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Friday, July 16, 1999 Published at 12:45 GMT 13:45 UK


Business: The Economy

China's economy slowing down

China wants its citizens to spend more instead of saving

China has reported economic growth for the first half of the year of 7.6%.

By most countries' standards, that seems an impressive performance. But with second quarter growth estimated at 7.1%, compared with 8.3% in the first quarter, it represents a serious slowdown.

So much so that the Chinese Premier, Zhu Rongji, has ordered provincial leaders to step up their efforts to stimulate the economy.


[ image: Premier Zhu Rongji is calling for efforts to stimulate the economy]
Premier Zhu Rongji is calling for efforts to stimulate the economy
However, there are signs that the traditional method of stimulation - hand-over-fist government spending - might not be enough.

Latest figures show that the fixed state investment which has been buoying the economy rose by only 12.1% in the second quarter, compared with 22% in the first three months.

That decline was reflected practically across the board. Exports fell 4.6%, direct foreign investment was down by 9.2%, and retail sales showed only a sluggish 6.4% increase.

"There are almost no encouraging signs for the economy in the second half," said Song Guoqing, chief economist at the China Securities Exchange Executive Council.

"There should be some stimulus measures and it won't help to come in just drizzles - there should be a rainstorm."

Stimulating foreign investment

An umbrella is unlikely to be needed for the proposals announced on Friday - the easing of exchange restrictions aimed at encouraging foreign investment.

But Zhu Rongji has more tricks up his sleeve, according to the official Financial News. He told provincial governors he wants to raise spending on infrastructure and technological upgrades while trying to raise incomes, boost housing demand and stimulate exports.

It will be a difficult task. Consumer demand is so weak that prices have been falling for 18 months.

The Chinese are notoriously thrifty, saving an average 40% of their income. To get them spending, the government has cut interest rates on savings accounts and started to promote consumer credit.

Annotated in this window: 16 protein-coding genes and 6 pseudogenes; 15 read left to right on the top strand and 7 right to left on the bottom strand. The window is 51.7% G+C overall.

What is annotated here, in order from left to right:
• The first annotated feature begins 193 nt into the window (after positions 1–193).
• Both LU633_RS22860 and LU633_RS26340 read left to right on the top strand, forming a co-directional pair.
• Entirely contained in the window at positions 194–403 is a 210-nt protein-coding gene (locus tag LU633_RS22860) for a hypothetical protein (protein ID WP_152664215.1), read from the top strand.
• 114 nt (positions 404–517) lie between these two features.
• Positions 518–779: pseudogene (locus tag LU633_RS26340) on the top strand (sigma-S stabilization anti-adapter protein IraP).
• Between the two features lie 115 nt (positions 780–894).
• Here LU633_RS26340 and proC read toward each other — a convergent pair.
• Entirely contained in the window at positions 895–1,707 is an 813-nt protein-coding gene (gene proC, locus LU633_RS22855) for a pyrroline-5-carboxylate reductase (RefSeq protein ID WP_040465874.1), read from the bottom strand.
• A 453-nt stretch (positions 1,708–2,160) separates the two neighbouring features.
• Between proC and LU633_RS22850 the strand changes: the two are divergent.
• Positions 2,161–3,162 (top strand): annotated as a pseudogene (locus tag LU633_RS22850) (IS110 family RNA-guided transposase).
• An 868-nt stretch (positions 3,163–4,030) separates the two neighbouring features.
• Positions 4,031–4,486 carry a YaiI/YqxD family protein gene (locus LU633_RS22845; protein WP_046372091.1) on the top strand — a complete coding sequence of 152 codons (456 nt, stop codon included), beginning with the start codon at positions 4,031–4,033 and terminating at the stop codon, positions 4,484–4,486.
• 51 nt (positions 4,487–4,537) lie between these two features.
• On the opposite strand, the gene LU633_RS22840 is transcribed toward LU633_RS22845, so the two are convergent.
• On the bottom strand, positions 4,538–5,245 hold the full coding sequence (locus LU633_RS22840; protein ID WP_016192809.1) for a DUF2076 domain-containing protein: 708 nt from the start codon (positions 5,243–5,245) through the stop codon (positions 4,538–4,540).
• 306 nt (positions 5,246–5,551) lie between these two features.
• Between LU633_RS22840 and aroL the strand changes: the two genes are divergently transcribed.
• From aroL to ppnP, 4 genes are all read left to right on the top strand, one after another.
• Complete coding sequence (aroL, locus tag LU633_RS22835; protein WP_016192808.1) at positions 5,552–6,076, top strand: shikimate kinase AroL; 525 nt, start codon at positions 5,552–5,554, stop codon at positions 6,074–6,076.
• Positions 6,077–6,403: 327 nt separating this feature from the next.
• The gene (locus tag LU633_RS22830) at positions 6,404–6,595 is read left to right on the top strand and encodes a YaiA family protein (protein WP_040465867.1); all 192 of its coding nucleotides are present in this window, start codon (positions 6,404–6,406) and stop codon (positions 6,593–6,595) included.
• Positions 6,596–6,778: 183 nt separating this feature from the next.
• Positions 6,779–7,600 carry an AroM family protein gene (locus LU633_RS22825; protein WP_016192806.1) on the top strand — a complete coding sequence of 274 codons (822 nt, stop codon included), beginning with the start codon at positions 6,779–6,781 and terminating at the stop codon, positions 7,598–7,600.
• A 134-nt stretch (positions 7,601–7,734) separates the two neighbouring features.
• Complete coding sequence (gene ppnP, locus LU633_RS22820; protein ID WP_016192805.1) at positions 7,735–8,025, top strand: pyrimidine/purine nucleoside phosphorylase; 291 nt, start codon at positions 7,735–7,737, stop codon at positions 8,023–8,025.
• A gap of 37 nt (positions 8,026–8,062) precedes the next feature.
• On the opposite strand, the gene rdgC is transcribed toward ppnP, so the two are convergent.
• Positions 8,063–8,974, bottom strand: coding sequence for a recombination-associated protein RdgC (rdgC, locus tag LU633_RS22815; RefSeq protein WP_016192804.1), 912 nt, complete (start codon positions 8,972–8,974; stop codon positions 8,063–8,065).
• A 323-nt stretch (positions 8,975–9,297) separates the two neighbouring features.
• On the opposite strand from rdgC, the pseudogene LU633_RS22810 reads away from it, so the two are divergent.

Home owners

In an effort to boost consumer loans, people are being encouraged to buy the homes they have traditionally rented, and there is even talk of wage increases.

But that might not be enough in a country where wage insecurity and rising unemployment put a brake on spending.

"Even with a pay hike, after deducting the amount for higher rents households have to pay, it would translate to not more than a better meal at the weekend," says Gilbert Choy, chief economist at Dresdner Kleinwort Benson.

An unprecedented issue of bonds worth $12bn helped fund the spending spree that stimulated the economy in 1998. Another $7.2bn in special bonds will be issued this year.

But the relentless spending is increasingly seen as a sign of a government running out of ideas.

"All the conventional policy measures have proved ineffective," according to Daryl Ho, of Jardine Fleming in Hong Kong.

He believes attempts to reform the state by cutting jobs and reducing social benefits does not sit easily with a policy of growth.

"If I were the government, I would prefer to spend money on social security debt. Reforms are painful - they should try to keep the people content," said Mr Ho.

Gilbert Choy at Dresdner Kleinwort Benson agrees. "They need to monetise their fiscal liabilities and use the money to fund social security, education and medicare systems.

"If they can finance those, people would no longer think they have to save so much money and would start spending," he said.

Devaluation option

Another option to boost the economy would be the devaluation of tthe Chinese currency, the yuan.

China has maintained the yuan at a fixed rate against the dollar, despite the Asian crisis, but its exports are now less competitive than those of some other Asian countries.

Recent comments have suggested that China may be reconsidering its policy. Dai Xianglong, the central bank governor, said that the currency's value should be determined by supply and demand, or the balance of payments -implying that a deteriorating balance of payments could lead to devaluation in the future.

And an economist from China's development bank, Gao Jian, has gone further and urged an exchange rate adjustment "at the appropriate time" to boost exports.

China's trade surplus fell 64.5% in the first half of the year to $8bn, demonstrating the cost of maintaining the value of its currency.



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